Chinese internet giant Baidu has unveiled a pair of ‘smart chopsticks’ that can detect contaminants in food and report back to smartphone apps.
The idea behind Baidu’s smart chopsticks, which the company will be marketing as Baidu Kuaisou, is to act as a food safety device, essentially telling you if the meal you’re about to tuck into is tainted.
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The chopsticks aren’t yet ready for mass production but a video shows that when they do hit the shelves they will be very simple to use.
Connecting wirelessly to a smartphone or desktop app, when the chopsticks come into contact with an oil or water that is in some way tainted, the app warns that the food is bad, and if no toxins or impurities are detected, the app sounds the all-clear.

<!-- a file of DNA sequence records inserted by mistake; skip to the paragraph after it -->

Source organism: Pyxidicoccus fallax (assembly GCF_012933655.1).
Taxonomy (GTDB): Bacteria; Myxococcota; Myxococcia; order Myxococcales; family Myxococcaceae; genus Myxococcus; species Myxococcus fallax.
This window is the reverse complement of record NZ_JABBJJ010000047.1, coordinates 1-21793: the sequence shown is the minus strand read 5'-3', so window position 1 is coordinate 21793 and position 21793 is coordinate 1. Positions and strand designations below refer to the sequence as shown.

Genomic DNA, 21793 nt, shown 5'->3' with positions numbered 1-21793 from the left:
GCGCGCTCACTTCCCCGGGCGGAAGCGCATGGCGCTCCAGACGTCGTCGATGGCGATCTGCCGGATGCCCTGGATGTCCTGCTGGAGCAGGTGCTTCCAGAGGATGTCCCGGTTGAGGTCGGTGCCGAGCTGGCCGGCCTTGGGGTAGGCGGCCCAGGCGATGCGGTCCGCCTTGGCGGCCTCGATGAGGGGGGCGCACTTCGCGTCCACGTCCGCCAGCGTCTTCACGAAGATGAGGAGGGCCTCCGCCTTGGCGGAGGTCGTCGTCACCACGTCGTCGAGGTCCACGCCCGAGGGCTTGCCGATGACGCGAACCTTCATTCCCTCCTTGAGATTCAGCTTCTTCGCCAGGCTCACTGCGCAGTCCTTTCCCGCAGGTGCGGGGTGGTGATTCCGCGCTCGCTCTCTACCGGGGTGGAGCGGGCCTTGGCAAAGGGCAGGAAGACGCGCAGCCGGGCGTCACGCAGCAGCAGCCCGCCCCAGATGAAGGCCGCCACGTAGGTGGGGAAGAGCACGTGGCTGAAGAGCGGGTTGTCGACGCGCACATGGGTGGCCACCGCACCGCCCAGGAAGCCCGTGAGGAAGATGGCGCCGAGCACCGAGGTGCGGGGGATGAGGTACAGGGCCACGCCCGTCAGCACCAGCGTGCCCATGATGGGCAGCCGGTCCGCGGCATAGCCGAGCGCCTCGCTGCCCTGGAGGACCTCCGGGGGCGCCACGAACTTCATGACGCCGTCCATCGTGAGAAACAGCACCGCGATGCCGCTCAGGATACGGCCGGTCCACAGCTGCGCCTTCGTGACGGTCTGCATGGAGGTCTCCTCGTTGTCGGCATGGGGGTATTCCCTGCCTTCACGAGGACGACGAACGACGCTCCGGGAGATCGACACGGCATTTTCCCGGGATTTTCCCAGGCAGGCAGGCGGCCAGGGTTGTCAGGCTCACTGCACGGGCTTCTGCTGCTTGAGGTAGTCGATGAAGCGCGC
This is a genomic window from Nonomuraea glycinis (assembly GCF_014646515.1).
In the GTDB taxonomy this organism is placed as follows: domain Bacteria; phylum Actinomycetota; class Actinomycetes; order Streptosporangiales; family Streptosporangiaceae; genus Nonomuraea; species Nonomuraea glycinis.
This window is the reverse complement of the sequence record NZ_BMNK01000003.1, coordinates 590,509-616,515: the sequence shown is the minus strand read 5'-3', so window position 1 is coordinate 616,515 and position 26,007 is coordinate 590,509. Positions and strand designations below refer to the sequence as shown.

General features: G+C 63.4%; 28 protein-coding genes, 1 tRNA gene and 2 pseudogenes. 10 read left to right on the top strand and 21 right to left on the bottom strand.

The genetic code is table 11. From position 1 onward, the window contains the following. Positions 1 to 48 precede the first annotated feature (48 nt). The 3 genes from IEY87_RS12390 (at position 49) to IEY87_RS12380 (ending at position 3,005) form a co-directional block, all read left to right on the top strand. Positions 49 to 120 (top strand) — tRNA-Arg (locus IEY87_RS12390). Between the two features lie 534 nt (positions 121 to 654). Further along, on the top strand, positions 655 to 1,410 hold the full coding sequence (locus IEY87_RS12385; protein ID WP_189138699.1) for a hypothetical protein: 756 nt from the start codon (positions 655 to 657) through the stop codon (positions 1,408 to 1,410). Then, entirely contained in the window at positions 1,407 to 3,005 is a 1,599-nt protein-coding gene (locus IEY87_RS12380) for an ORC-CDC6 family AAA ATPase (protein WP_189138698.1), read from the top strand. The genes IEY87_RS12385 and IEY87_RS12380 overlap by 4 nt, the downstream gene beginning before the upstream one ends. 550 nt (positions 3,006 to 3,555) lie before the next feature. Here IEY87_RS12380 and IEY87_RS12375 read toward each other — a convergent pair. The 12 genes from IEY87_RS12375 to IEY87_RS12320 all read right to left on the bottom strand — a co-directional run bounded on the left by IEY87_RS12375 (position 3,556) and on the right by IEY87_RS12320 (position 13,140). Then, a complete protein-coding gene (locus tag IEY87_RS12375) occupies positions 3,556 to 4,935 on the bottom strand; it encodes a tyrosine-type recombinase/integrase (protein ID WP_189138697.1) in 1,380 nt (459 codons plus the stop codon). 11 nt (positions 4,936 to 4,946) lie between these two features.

To make things even simpler the chopsticks also have an integrated light that glows blue or red to indicate if something is safe or potentially unsafe.
As well as spotting potential toxins, Baidu wants the device to highlight nutrition too. The chopsticks will come with a base unit for charging that can also be used to test solid, non-liquid items like fruits and vegetables.
In April, the company uploaded a video to YouTube detailing an early prototype version of the chopsticks (above) which, due to its date stamp, was considered by many as an April Fools’ joke.
However a new video, posted to Baidu’s video platform this week, shows how the device has developed and how the app has been simplified and improved.